Then we know that these vectors cannot be totally arbitrary, they must have gained membership in $W$ by virtue of meeting the membership test. For example, we know that $\vect{x}$ must satisfy $2x_1-5x_2+7x_3=0$ while $\vect{y}$ must satisfy $2y_1-5y_2+7y_3=0\text{.}$ Our first property (Property AC) asks the question, is $\vect{x}+\vect{y}\in W\text{?}$ When our set of vectors was $\complex{3}\text{,}$ this was an easy question to answer. Now it is not so obvious. Notice first that

\begin{equation*} \vect{x}+\vect{y}= \colvector{x_1\\x_2\\x_3}+\colvector{y_1\\y_2\\y_3}= \colvector{x_1+y_1\\x_2+y_2\\x_3+y_3} \end{equation*}

and we can test this vector for membership in $W$ as follows. Because $\vect{x}\in W$ we know $2x_1-5x_2+7x_3=0$ and because $\vect{y}\in W$ we know $2y_1-5y_2+7y_3=0\text{.}$ Therefore,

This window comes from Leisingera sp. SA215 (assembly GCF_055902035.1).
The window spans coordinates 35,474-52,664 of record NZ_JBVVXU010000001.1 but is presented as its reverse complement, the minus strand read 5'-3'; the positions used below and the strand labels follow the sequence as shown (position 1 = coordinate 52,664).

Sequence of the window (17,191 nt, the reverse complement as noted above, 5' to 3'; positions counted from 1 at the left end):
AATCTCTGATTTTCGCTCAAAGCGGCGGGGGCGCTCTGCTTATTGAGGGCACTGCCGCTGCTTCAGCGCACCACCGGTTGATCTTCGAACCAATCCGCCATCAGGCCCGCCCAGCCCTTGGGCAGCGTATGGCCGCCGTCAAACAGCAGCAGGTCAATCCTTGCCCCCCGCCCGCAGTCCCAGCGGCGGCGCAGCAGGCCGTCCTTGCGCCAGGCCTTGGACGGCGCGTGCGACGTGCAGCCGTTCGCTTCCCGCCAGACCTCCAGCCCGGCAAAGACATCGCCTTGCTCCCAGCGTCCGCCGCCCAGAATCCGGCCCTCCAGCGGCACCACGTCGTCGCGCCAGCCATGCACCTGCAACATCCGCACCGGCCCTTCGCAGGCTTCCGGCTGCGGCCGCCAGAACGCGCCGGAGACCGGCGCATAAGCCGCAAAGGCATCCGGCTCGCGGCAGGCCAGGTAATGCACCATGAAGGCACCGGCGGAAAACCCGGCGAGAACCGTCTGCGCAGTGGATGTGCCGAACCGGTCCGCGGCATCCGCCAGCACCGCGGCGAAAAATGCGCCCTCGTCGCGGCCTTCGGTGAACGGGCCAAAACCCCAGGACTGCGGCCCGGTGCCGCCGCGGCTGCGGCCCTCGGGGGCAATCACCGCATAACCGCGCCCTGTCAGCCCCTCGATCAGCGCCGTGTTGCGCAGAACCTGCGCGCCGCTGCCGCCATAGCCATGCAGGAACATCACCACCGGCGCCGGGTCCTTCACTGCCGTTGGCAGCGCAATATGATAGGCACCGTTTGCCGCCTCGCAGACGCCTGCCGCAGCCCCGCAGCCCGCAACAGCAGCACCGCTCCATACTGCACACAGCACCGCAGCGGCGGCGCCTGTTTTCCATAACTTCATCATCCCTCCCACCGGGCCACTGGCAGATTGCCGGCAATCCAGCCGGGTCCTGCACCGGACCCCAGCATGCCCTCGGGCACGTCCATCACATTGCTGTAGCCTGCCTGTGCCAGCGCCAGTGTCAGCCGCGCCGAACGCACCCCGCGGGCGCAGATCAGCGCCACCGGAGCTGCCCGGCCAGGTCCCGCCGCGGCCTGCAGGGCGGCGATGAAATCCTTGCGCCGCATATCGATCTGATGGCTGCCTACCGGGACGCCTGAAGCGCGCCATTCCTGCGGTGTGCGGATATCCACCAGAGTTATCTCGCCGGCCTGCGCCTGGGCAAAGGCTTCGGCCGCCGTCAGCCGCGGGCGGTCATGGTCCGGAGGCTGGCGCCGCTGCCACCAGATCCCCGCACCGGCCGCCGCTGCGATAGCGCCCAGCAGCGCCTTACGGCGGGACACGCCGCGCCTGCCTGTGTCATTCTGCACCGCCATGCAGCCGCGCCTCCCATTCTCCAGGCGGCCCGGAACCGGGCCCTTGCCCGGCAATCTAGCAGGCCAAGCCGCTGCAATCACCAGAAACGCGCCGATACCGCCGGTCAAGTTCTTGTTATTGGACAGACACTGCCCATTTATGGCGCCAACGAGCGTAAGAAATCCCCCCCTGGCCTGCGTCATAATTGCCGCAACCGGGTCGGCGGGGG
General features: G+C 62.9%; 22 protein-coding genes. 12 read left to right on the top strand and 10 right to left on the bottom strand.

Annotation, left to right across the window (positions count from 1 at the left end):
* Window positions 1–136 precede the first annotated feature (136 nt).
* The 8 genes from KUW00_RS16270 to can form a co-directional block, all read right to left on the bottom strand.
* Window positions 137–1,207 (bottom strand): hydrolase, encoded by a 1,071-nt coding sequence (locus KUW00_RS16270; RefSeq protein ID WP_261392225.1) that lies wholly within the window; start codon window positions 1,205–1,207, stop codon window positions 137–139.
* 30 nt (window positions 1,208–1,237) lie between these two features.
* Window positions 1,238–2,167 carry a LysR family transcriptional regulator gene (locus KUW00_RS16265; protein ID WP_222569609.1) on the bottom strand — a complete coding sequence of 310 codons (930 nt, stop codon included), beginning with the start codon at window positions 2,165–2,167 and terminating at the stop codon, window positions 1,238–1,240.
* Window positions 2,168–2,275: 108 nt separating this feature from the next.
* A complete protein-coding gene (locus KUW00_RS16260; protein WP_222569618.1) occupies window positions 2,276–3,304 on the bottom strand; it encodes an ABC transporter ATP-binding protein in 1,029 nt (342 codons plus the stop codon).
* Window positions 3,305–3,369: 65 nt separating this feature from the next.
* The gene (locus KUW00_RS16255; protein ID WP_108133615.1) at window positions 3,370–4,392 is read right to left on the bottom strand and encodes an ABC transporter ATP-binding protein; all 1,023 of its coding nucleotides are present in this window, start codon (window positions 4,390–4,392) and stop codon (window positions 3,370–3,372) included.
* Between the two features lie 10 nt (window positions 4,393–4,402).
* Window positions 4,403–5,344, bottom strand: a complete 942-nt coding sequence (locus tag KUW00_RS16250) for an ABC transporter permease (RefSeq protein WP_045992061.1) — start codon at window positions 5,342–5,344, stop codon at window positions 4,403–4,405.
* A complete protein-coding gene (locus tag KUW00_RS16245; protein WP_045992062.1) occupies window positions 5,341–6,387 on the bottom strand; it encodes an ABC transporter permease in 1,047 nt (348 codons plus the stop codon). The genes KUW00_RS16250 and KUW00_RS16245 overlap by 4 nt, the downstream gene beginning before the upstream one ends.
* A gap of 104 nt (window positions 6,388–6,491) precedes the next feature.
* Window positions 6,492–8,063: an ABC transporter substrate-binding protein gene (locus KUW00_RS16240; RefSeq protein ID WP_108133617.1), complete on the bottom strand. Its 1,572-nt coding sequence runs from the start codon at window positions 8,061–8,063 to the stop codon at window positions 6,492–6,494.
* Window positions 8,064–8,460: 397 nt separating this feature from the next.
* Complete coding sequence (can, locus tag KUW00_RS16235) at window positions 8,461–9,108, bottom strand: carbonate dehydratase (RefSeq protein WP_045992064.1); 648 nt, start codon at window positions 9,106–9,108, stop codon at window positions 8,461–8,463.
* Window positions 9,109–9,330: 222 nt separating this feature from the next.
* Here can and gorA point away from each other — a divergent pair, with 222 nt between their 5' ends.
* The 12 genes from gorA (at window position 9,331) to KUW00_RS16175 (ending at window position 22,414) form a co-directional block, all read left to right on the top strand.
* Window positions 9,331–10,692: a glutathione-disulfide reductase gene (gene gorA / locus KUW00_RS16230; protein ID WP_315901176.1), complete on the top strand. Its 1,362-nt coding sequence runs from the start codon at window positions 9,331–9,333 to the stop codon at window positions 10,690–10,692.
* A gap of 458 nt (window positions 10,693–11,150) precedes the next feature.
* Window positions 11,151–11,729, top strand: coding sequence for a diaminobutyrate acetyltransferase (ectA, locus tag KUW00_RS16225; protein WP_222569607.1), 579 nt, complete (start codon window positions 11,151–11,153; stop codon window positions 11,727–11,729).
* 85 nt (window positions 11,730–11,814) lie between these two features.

\begin{align*} 2(x_1+y_1)-5(x_2+y_2)+7(x_3+y_3) &=2x_1+2y_1-5x_2-5y_2+7x_3+7y_3\\ &=(2x_1-5x_2+7x_3)+(2y_1-5y_2+7y_3)\\ &=0 + 0\\ &=0 \end{align*}

and by this computation we see that $\vect{x}+\vect{y}\in W\text{.}$ One property down, nine to go.

If $\alpha$ is a scalar and $\vect{x}\in W\text{,}$ is it always true that $\alpha\vect{x}\in W\text{?}$ This is what we need to establish Property SC. Again, the answer is not as obvious as it was when our set of vectors was all of $\complex{3}\text{.}$ Let us see. First, note that because $\vect{x}\in W$ we know $2x_1-5x_2+7x_3=0\text{.}$ Therefore,

\begin{equation*} \alpha\vect{x}=\alpha\colvector{x_1\\x_2\\x_3}=\colvector{\alpha x_1\\\alpha x_2\\\alpha x_3} \end{equation*}